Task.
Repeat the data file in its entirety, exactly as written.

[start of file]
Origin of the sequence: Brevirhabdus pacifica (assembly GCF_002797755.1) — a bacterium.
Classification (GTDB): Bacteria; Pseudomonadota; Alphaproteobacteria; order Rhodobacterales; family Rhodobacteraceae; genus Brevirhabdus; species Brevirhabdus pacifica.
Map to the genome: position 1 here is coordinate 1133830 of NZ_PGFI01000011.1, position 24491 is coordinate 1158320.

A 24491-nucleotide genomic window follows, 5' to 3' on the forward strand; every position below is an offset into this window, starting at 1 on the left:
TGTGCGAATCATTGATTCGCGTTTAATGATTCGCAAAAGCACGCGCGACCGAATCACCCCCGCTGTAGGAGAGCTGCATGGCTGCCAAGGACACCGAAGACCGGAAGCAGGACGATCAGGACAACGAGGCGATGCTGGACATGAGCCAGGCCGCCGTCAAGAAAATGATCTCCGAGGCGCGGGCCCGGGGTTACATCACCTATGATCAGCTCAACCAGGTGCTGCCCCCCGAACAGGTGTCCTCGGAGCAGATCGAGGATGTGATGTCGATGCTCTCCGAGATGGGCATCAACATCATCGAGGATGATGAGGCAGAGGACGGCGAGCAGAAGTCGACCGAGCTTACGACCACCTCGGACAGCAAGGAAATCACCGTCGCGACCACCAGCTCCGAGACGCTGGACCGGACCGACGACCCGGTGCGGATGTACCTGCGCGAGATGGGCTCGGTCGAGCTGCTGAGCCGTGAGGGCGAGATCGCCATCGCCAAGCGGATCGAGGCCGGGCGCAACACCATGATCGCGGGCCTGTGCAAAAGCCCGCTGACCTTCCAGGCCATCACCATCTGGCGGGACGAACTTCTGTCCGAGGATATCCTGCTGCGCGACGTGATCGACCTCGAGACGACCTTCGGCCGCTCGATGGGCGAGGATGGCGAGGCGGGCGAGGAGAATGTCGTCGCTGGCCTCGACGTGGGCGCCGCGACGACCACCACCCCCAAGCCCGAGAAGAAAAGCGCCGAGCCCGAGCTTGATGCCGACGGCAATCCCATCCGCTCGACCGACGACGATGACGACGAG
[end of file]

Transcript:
Origin of the sequence: Brevirhabdus pacifica (assembly GCF_002797755.1) — a bacterium.
Classification (GTDB): Bacteria; Pseudomonadota; Alphaproteobacteria; order Rhodobacterales; family Rhodobacteraceae; genus Brevirhabdus; species Brevirhabdus pacifica.
Map to the genome: position 1 here is coordinate 1133830 of NZ_PGFI01000011.1, position 24491 is coordinate 1158320.

A 24491-nucleotide genomic window follows, 5' to 3' on the forward strand; every position below is an offset into this window, starting at 1 on the left:
TGTGCGAATCATTGATTCGCGTTTAATGATTCGCAAAAGCACGCGCGACCGAATCACCCCCGCTGTAGGAGAGCTGCATGGCTGCCAAGGACACCGAAGACCGGAAGCAGGACGATCAGGACAACGAGGCGATGCTGGACATGAGCCAGGCCGCCGTCAAGAAAATGATCTCCGAGGCGCGGGCCCGGGGTTACATCACCTATGATCAGCTCAACCAGGTGCTGCCCCCCGAACAGGTGTCCTCGGAGCAGATCGAGGATGTGATGTCGATGCTCTCCGAGATGGGCATCAACATCATCGAGGATGATGAGGCAGAGGACGGCGAGCAGAAGTCGACCGAGCTTACGACCACCTCGGACAGCAAGGAAATCACCGTCGCGACCACCAGCTCCGAGACGCTGGACCGGACCGACGACCCGGTGCGGATGTACCTGCGCGAGATGGGCTCGGTCGAGCTGCTGAGCCGTGAGGGCGAGATCGCCATCGCCAAGCGGATCGAGGCCGGGCGCAACACCATGATCGCGGGCCTGTGCAAAAGCCCGCTGACCTTCCAGGCCATCACCATCTGGCGGGACGAACTTCTGTCCGAGGATATCCTGCTGCGCGACGTGATCGACCTCGAGACGACCTTCGGCCGCTCGATGGGCGAGGATGGCGAGGCGGGCGAGGAGAATGTCGTCGCTGGCCTCGACGTGGGCGCCGCGACGACCACCACCCCCAAGCCCGAGAAGAAAAGCGCCGAGCCCGAGCTTGATGCCGACGGCAATCCCATCCGCTCGACCGACGACGATGACGACGAG